Holy Rosary Mission
Stained glass windows inside the Holy Rosary Mission on the Pine Ridge Reservation in South Dakota. Photo: Raymond Bucko, SJ
Papal Bull-ology
Friday, June 18, 2021
Native Sun News Today Columnist

During the war in Vietnam (68-69), I was asked “Why do your people take to Christianity even though it nearly wiped you out?”

Here I am, 52 years later and I can finally respond to that challenging question. But, I could be off the mark, especially since I’m not “educated” with a degree in Theology or History, especially American history. Instead, I went to the University of Life regarding religion and history.

I begin with the stuff that was hidden for centuries. In 1454, Pope Nicholas V decreed with his man-made law (Papal Bull) that Christians have the right to enslave, kill, and take the land from the “enemies of Christ wherever they may be found.” After 567 years, we are still reeling from this man’s law.

The 1875 words of Bishop Vital-Justin Grandin (1829-1902) helps to explain what I mean by that, “We instill in them a pronounced distaste for the native life so that they will be humiliated when reminded of their origin. When they graduate from our institutions, the children will have lost everything native except their blood.”

Ivan F. Star Comes Out. Photo courtesy Native Sun News Today

Grandin was a key architect of the Canadian Indian Residential school system that is now described as an instrument of cultural genocide. The remains of 215 little children were found in a mass grave under one of his “schools” in Kamloops, British Columbia. As of June 4, 2021, Edmonton and St. Albert’s city officials removed his name from their infrastructure (streets, buildings, etc.)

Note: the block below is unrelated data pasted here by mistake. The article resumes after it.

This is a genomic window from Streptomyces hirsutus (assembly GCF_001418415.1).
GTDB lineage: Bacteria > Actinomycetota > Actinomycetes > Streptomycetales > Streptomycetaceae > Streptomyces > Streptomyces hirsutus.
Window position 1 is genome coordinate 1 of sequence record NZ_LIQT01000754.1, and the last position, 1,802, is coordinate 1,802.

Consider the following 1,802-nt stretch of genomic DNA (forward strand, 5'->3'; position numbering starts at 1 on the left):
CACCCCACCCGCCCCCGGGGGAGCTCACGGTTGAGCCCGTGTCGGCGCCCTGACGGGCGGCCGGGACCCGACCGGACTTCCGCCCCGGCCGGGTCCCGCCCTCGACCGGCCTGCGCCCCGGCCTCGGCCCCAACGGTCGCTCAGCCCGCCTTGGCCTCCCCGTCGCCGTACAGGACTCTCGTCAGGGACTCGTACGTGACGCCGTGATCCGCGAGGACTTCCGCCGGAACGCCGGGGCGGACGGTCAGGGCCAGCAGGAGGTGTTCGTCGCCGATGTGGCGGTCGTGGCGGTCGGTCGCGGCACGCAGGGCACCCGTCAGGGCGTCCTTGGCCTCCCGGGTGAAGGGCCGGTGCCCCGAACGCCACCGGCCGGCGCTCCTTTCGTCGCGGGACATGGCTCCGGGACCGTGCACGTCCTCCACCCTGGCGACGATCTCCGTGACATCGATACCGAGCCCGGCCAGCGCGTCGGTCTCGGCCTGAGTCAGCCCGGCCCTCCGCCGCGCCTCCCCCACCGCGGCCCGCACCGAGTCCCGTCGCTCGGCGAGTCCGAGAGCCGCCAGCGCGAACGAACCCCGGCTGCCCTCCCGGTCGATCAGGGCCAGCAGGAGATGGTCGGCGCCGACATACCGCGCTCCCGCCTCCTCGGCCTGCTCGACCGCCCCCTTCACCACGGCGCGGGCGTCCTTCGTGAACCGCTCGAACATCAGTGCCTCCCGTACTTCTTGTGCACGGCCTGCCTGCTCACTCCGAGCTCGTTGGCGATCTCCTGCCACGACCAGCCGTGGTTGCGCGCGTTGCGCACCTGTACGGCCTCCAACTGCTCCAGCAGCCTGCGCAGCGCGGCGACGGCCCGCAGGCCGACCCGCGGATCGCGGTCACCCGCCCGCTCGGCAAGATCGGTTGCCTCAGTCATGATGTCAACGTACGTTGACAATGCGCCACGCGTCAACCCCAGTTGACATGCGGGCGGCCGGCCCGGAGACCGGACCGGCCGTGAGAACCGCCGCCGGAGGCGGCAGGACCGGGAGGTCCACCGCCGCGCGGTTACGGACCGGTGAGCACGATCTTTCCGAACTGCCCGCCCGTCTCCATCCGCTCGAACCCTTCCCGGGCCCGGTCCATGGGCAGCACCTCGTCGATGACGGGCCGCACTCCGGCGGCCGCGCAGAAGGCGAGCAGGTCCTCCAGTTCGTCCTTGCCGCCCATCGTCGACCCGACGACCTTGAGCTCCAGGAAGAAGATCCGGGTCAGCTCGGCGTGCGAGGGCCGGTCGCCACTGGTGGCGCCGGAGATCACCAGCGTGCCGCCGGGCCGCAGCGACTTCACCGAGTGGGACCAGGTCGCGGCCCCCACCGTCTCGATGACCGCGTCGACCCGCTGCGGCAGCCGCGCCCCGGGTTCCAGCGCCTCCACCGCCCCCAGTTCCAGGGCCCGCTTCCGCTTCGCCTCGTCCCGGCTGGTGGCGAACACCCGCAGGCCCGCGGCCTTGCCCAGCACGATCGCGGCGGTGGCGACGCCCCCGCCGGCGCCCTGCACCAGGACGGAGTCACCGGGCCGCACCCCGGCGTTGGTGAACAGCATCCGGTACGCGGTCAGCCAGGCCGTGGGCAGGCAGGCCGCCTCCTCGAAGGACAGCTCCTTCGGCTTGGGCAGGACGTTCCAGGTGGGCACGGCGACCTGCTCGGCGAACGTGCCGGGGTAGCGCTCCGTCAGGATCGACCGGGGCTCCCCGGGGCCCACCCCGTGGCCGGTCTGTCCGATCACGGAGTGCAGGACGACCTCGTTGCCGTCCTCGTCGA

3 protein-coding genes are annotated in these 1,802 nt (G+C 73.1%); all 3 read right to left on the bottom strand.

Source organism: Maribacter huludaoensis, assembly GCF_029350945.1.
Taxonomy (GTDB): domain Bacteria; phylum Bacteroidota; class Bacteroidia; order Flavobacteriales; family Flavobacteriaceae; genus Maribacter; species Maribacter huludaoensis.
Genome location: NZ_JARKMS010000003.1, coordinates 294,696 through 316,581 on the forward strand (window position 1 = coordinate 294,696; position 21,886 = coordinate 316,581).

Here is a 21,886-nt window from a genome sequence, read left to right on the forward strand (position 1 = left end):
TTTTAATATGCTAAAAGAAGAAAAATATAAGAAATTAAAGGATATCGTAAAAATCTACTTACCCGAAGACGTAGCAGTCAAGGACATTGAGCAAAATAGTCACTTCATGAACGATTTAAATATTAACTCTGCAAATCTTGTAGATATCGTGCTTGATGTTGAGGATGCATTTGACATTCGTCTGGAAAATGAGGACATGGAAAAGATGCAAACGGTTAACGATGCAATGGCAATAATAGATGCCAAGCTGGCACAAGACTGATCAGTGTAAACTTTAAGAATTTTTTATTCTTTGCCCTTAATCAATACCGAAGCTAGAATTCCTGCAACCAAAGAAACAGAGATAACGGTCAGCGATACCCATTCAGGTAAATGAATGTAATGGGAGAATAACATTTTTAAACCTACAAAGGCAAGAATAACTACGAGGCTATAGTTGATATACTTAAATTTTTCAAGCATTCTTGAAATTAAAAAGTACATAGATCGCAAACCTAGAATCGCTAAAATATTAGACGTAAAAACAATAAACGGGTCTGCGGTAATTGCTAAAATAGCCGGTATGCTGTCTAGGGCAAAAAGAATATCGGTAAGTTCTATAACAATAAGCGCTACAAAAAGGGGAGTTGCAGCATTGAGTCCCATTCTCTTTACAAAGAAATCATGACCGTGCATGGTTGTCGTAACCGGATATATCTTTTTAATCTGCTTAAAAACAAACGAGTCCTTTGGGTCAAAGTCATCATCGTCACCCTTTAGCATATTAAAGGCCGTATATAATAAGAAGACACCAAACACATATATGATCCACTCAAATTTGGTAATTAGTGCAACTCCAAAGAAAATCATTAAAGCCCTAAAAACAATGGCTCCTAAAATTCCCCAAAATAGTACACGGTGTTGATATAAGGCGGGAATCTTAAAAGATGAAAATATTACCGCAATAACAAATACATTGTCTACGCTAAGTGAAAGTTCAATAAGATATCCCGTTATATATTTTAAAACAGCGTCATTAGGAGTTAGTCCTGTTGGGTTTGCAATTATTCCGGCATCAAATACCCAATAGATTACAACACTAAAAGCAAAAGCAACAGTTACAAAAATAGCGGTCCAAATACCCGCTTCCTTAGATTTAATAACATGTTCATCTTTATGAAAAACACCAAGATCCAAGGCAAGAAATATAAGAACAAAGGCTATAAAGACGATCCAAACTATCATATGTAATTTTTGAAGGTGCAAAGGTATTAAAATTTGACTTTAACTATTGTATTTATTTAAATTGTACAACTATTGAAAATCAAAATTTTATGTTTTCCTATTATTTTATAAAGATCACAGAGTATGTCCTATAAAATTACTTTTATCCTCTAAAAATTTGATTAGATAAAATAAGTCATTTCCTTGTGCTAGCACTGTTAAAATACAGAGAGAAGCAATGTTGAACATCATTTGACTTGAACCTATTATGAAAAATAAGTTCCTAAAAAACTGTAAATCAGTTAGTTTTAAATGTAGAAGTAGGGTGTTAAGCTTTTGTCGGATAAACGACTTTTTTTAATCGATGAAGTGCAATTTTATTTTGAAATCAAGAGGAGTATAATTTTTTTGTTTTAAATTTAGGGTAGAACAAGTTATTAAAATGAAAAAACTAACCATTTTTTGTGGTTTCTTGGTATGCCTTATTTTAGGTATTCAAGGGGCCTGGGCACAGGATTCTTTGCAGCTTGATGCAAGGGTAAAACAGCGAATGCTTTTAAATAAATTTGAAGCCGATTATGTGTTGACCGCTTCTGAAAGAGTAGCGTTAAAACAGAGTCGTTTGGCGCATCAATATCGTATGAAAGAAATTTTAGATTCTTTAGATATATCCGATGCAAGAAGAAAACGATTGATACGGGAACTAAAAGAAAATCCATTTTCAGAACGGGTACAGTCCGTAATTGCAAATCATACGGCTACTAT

Anyway, my English language vocabulary was very limited when I entered a Roman Catholic residential school at age 6 here on the Pine Ridge. There my first language was strictly forbidden and was punished when I spoke it, which was often. Ironically, our principal, a Jesuit priest, learned Lakota and spoke it often.

Years later, I learned that the school’s mission was to “Christianize” and “civilize” us.

For ten years, I was made to pledge allegiance to the American flag every weekday morning and had to attend mass every single day, twice on Sundays. The name of the school was Holy Rosary Mission where the erasure of Lakota language, culture, and history was the standard throughout the 50s and 60s. I had to spend my entire adult life relearning how to be a Lakota person, and I’m still learning.

The school did everything in its power to “kill the Indian” by completely isolating us from Lakota culture. Some say we were successfully indoctrinated as we now follow a set of beliefs belonging to someone else. Some have even said we are no longer able to think independently. It certainly seems that way. In other words, we won’t do anything unless some authority figure says we can (or can’t).

The parochial school taught me a new American culture and a history that included “Indians” but only as an anomaly. I learned that it was not good to be an “Indian.” We were supposed to forget our language and culture.

Although I decided to drop out, the school’s “education” process succeeded as I knew nothing about my culture when I went home. I managed to maintain my language speaking ability but that was all I had.

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Ivan F. Star Comes Out can be reached at P.O. Box 147, Oglala, South Dakota, 57764; via phone at 605-867-2448 or via email at mato_nasula2@outlook.com.

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